When it comes to job creation, President Obama has no clue. Under his leadership, the average amount of time spent in the unemployment lines more than doubled from four to nine months. Rather than push those down on their luck toward new opportunities, Mr. Obama wants to make sure they stay on the government dole for 99 weeks.
The House of Representatives offered reforms on the unemployment benefit-extension package adopted in December, but it was blocked by the Democratic Senate. It's now up to a conference committee to do something more than just pay people not to work for an additional 10 months, extend the payroll tax cut and find billions to pay for both.
Rep. Dave Camp, chairman of the House Ways and Means Committee, has been pushing to fix the current system. While it's technically a requirement that recipients look for work while collecting benefits, it doesn't always happen. The Michigan Republican wants states to strengthen the ways they verify that a recipient is actively seeking work, whether by posting a resume online or other quantifiable methods.
Mr. Camp thinks recipients of jobless benefits who have not finished high school should at least enroll in a GED program. After a few weeks out of a job, the average person only spends about 40 minutes a day looking for work. There's plenty of time left to spend four hours a day getting a high-school diploma, if not an associate's degree.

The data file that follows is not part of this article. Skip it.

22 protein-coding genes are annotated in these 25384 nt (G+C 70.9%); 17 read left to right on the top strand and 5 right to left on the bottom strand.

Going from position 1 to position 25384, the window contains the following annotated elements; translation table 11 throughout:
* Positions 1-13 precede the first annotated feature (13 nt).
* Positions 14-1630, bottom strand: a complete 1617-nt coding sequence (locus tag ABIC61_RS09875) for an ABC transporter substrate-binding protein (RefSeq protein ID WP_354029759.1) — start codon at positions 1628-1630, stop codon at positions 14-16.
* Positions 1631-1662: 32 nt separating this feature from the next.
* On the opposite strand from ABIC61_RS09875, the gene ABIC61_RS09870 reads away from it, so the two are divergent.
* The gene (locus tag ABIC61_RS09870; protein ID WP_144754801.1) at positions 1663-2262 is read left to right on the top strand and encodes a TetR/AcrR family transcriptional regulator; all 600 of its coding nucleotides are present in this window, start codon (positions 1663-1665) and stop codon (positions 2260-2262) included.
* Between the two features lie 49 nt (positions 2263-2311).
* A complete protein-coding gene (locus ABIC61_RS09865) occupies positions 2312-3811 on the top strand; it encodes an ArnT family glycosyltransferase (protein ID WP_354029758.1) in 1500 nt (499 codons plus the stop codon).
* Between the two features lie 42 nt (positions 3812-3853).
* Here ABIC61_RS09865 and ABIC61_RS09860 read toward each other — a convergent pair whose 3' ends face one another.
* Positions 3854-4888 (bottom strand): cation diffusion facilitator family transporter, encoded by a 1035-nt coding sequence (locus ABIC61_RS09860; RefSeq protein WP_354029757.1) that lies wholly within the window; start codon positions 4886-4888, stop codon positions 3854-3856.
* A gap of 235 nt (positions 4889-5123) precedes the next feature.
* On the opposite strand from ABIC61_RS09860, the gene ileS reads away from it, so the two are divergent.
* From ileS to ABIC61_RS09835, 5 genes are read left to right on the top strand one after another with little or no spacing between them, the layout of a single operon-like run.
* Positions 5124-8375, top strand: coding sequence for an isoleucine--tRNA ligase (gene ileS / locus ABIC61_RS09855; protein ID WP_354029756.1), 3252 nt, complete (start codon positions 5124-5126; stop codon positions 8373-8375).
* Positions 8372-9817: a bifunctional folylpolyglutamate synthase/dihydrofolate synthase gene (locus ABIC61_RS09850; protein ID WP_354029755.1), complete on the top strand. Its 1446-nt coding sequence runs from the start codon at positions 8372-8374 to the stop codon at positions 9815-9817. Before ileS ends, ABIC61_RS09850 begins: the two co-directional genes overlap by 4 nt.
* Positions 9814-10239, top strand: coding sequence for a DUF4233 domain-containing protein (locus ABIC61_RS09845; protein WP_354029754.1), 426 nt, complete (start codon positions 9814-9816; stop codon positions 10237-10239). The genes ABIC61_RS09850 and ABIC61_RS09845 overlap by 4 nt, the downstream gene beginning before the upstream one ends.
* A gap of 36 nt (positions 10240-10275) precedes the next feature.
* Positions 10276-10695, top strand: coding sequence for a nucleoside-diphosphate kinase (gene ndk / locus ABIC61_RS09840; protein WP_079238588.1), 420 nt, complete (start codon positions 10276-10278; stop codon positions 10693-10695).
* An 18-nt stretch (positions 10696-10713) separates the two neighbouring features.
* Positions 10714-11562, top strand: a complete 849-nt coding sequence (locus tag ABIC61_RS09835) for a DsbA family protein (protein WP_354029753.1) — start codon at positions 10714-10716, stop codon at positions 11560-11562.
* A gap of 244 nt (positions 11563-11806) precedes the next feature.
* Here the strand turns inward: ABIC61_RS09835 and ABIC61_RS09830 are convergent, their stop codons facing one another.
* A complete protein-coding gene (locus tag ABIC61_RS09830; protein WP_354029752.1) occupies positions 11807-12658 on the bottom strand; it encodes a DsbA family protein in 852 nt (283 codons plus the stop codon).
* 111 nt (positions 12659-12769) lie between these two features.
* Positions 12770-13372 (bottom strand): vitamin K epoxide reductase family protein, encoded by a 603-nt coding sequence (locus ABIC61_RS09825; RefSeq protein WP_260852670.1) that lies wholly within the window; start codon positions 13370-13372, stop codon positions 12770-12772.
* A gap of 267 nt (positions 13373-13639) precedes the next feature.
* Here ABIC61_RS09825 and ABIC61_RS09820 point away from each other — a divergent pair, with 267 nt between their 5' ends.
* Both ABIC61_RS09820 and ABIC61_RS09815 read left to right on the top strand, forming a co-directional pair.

"These bipartisan reforms provide those who need it with continued assistance during hard times while helping more Americans get back to work - which is the real goal of this program in the first place," Mr. Camp's spokesman explained.
Mr. Obama started adding benefit extensions in his failed 2009 stimulus bill, but the money gushing out of Washington failed to get people back to work. The GOP fears unemployment could become another budget-busting entitlement program and seeks to immediately cut out 20 weeks of added benefits, slimming the total number down to 59 weeks by summer.
The House also wants to give states more flexibility with federal funds to find new, improved re-employment programs. "The entire debate in Congress has been over how many weeks of benefits we can provide while leaving the system intact," said James Sherk, senior policy analyst in labor economics at the Heritage Foundation. "The waiver program is the most important reform because it would allow you to change the system. A dynamic governor could create a better system that could be a model for the national unemployment system."
Unemployment insurance is supposed to be insurance you paid for in the event of losing your job at no fault of your own. Over the past three years, it has turned into a benefits program that a minority of people believe is a deserved check in the mail for doing nothing. Congressional Republicans should not compromise with Democrats and need to take a stand for common-sense reform.
Emily Miller is a senior editor for the Opinion pages at The Washington Times.
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Emily Miller is senior editor of opinion for The Washington Times. She won the 2012 Clark Mollenhoff Award for Investigative Reporting from the Institute on Political Journalism.
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